Tuesday, January 29, 2013

From Miss to Mrs: Making it Official

Until now, the majority of my recap posts have been on the photos. And while they are pretty and fun to look at they aren't really the point of the day. Finally, here is where we get into the real meat of the wedding day, when we gathered in the dinning room to sign marriage license and ketubah.

I did write this post before the wedding, about the history of ketubot and ones we were considering ordering from Ketubah.com. For a brief explanation, a ketubah is the Jewish wedding contract, and historical what Jews used to legally become married within their religion.
I had the boy sign first since the groom was listed first on the actual marriage license. Unfortunately the bride signs first on the ketubah, and that's where the boy signed. I remember feeling proud of myself that I didn't completely freak out about it. And now every time I look at our ketubah (it's hanging in our bedroom), I can't help but smile a little.
Thankfully he managed to sign the wedding license correctly, since that was the one that was legally binding.
The I proceeded to sign as the "groom." I'm pretty sure that's what all the smiles on our bridal party in the background are about.
I have no idea what the boy is saying as I signed our license, but at least my grandmother found it amusing.
Then we had our two witness sign, the best man (above) and my MOH (below). Traditionally the witness signing the ketubah are supposed to be Jewish men, not related to the bridal couple. But since the boy isn't Jewish, and since our rabbi didn't say a word about it, we didn't give it a second through. And in general, it's really only really orthodox couples that stick to those rules.
As our rabbi started to sign my dad asked her if we were officially married. "No," she said, "Although in the Jewish religion it was official as soon as he put a ring on her finger."
Once she finished signing she continued, "But now, it's official." To which the boy responded, "Now I guess that means we can go home, right?" Here I am below, attempting to keep the boy in his seat. After all, I'm pretty sure if we left that minute we'd have a lot of upset guests to deal with.
This is probably the main reason why most couples wait until after the ceremony to sign their license. Although by signing it first, we made sure we didn't forget to do it. And traditionally the ketubah is signed either before or during the ceremony.

If you're already married, when do you sign your marriage license? And what type of mistakes have you made when signing something, similar to the one made by the "bride"?

All photos in this post courtesy of Sabree Hill Photography.

Miss a Recap Post?
From Miss to Mrs: The Calm Before the Storm
From Miss to Mrs: There's a Hurricane Coming?
From Miss to Mrs: Here Comes Isaac
From Miss to Mrs: Weathering the Cane
From Miss to Mrs: After the Storm
From Miss to Mrs: Trials and Tribulations
From Miss to Mrs: The Last Errands
From Miss to Mrs: A Night on the Town
From Miss to Mrs: The Hangover
From Miss to Mrs: Rehearsing in the Heat
From Miss to Mrs: The Last Single Supper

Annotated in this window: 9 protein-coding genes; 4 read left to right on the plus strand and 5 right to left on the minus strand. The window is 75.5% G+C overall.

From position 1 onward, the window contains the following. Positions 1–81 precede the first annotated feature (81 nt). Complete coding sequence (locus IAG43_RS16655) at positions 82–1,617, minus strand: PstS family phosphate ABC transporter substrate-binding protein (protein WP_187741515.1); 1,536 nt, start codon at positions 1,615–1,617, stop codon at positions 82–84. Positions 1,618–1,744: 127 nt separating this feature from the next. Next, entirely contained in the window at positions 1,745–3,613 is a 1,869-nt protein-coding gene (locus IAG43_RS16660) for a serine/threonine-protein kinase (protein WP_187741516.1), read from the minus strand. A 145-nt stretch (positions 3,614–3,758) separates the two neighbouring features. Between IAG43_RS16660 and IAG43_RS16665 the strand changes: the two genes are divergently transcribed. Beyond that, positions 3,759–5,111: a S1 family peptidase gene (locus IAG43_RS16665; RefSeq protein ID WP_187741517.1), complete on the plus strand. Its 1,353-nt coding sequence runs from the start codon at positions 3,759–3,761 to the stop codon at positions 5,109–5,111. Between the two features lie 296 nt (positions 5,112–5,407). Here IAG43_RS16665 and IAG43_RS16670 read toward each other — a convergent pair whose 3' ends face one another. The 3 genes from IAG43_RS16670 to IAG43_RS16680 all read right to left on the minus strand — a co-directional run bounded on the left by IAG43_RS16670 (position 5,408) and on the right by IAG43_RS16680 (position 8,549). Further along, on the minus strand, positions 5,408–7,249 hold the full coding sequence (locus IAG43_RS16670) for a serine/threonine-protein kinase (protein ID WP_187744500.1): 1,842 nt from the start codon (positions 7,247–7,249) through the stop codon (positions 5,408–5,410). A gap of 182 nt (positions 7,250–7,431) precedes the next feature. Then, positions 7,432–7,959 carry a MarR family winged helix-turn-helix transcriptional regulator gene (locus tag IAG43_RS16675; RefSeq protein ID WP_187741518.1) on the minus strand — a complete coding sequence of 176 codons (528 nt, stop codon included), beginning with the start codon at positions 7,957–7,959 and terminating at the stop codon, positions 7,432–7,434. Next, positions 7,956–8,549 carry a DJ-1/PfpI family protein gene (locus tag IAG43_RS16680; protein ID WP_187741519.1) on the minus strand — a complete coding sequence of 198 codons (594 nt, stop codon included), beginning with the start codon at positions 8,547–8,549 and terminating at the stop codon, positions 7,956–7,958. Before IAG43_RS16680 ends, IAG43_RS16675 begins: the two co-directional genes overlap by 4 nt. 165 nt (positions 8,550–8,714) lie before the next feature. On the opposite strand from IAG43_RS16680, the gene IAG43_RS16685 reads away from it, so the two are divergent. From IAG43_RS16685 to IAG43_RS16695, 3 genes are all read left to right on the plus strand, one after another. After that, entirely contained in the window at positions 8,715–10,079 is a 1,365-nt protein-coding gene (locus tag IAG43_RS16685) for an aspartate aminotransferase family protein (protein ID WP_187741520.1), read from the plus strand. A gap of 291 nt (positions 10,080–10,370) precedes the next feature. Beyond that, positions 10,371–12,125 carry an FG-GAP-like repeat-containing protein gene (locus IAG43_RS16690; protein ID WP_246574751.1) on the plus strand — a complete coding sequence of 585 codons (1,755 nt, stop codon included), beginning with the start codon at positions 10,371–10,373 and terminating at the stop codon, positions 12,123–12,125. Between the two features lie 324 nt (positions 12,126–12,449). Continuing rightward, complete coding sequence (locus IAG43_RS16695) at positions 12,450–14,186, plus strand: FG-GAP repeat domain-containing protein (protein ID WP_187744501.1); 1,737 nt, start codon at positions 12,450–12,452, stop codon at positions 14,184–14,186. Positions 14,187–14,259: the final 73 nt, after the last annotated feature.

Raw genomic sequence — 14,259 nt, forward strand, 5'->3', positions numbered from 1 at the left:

From Miss to Mrs: Gifting the Girls
From Miss to Mrs: The Last Single Night
From Miss to Mrs: Oh What a Beautiful Morning
From Miss to Mrs: Getting Prettified
From Miss to Mrs: Prepping the Plantation
From Miss to Mrs: Turtle Time
From Miss to Mrs: The Photographer Has Arrived
From Miss to Mrs: Becoming the Bride
From Miss to Mrs: Dress Details
From Miss to Mrs: Ou Est le Groom?
From Miss to Mrs: A Bridge-y First Look
From Miss to Mrs: Couple Time
From Miss to Mrs: Just the Two of Us
From Miss to Mrs: Grouping the Girls
From Miss to Mrs: Ain't No Party Like a Bridal Party
From Miss to Mrs: Fun with Family


  1. Your ketubah looks so pretty!! Love the signing mix-up!! Something to make it even more special! At my sister's wedding the rabbi called the witnesses up and they weren't there...all the chuppah holders pulled out their phones and called them. Best line of the wedding is my about to be brother-in-law getting one of them on the phone and saying, "i'm at my wedding trying to sign the ketubah, where are you!?"

  2. haha that he signed as the bride! since my brother allowed women to sign his ketubbah I asked him if I could sign it, but he said it still couldn't be someone related to him. weird to follow only half the rule...our witnesses were both of Dave's sisters' father in laws. We signed our regular marriage certificate after the ceremony (and tried not to forget!) and my moh and my brother signed that one!

  3. Your ketubah is gorgeous! I think that's such a cool custom.

  4. Wonderful pictures. I signed the ketubah for friends sixteen years ago, and it was a wonderful moment for me. Loved being part of their wedding in such a special way.

  5. Our minister has couples sign the marriage license at the rehearsal, then he signs it the day of the wedding and mails it in. That way it doesn't get lost in all the fuss of the big day. So we may have been legally married the day before our wedding?

    I think ketubahs are so beautiful!

  6. I love that this moment got documented! Some people don't photograph this. Can you believe that?!!